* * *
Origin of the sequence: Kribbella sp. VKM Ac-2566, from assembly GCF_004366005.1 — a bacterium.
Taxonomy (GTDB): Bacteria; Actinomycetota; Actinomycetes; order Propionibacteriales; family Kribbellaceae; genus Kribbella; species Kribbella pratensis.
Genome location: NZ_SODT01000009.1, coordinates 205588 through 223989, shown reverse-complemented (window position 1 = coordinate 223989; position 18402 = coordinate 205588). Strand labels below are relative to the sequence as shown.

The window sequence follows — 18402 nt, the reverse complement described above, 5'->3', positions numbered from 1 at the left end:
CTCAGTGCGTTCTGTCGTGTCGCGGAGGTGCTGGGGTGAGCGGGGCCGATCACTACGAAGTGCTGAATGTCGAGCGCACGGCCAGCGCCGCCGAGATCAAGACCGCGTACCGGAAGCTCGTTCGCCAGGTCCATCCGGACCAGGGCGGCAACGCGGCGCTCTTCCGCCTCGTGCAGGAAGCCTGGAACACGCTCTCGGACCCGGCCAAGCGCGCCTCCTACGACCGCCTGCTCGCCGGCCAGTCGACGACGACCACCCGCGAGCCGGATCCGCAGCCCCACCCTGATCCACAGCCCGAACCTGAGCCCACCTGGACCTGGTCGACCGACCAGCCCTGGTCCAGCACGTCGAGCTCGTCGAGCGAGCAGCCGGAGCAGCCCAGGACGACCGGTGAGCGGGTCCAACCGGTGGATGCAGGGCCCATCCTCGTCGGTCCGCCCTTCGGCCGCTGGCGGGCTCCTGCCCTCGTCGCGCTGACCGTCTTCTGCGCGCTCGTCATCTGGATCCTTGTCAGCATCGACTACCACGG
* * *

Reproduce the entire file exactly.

Origin of the sequence: Kribbella sp. VKM Ac-2566, from assembly GCF_004366005.1 — a bacterium.
Taxonomy (GTDB): Bacteria; Actinomycetota; Actinomycetes; order Propionibacteriales; family Kribbellaceae; genus Kribbella; species Kribbella pratensis.
Genome location: NZ_SODT01000009.1, coordinates 205588 through 223989, shown reverse-complemented (window position 1 = coordinate 223989; position 18402 = coordinate 205588). Strand labels below are relative to the sequence as shown.

The window sequence follows — 18402 nt, the reverse complement described above, 5'->3', positions numbered from 1 at the left end:
CTCAGTGCGTTCTGTCGTGTCGCGGAGGTGCTGGGGTGAGCGGGGCCGATCACTACGAAGTGCTGAATGTCGAGCGCACGGCCAGCGCCGCCGAGATCAAGACCGCGTACCGGAAGCTCGTTCGCCAGGTCCATCCGGACCAGGGCGGCAACGCGGCGCTCTTCCGCCTCGTGCAGGAAGCCTGGAACACGCTCTCGGACCCGGCCAAGCGCGCCTCCTACGACCGCCTGCTCGCCGGCCAGTCGACGACGACCACCCGCGAGCCGGATCCGCAGCCCCACCCTGATCCACAGCCCGAACCTGAGCCCACCTGGACCTGGTCGACCGACCAGCCCTGGTCCAGCACGTCGAGCTCGTCGAGCGAGCAGCCGGAGCAGCCCAGGACGACCGGTGAGCGGGTCCAACCGGTGGATGCAGGGCCCATCCTCGTCGGTCCGCCCTTCGGCCGCTGGCGGGCTCCTGCCCTCGTCGCGCTGACCGTCTTCTGCGCGCTCGTCATCTGGATCCTTGTCAGCATCGACTACCACGG